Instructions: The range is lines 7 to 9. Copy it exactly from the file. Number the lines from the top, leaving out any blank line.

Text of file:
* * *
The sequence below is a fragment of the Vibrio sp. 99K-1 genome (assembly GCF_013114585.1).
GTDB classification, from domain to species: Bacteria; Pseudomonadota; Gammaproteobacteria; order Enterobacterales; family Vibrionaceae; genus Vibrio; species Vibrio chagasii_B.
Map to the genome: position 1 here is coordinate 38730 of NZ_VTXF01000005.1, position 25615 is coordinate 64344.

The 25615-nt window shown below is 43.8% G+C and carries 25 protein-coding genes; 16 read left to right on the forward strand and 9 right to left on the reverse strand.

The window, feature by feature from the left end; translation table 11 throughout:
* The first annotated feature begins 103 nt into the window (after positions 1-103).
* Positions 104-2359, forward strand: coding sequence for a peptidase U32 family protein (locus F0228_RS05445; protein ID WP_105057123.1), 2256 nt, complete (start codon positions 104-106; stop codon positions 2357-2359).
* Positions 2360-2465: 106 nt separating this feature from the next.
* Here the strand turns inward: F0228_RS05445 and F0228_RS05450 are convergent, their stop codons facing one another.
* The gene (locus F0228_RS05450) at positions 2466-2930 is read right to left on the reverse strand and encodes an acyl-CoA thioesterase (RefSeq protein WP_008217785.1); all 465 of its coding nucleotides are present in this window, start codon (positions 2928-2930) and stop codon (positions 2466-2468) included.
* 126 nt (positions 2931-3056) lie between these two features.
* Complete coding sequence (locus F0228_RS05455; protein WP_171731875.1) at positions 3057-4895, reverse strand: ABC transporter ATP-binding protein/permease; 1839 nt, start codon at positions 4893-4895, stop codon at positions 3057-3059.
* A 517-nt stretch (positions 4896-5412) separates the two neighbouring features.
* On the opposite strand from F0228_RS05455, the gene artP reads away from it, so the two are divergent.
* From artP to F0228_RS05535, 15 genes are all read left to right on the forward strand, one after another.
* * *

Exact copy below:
* Positions 104-2359, forward strand: coding sequence for a peptidase U32 family protein (locus F0228_RS05445; protein ID WP_105057123.1), 2256 nt, complete (start codon positions 104-106; stop codon positions 2357-2359).
* Positions 2360-2465: 106 nt separating this feature from the next.
* Here the strand turns inward: F0228_RS05445 and F0228_RS05450 are convergent, their stop codons facing one another.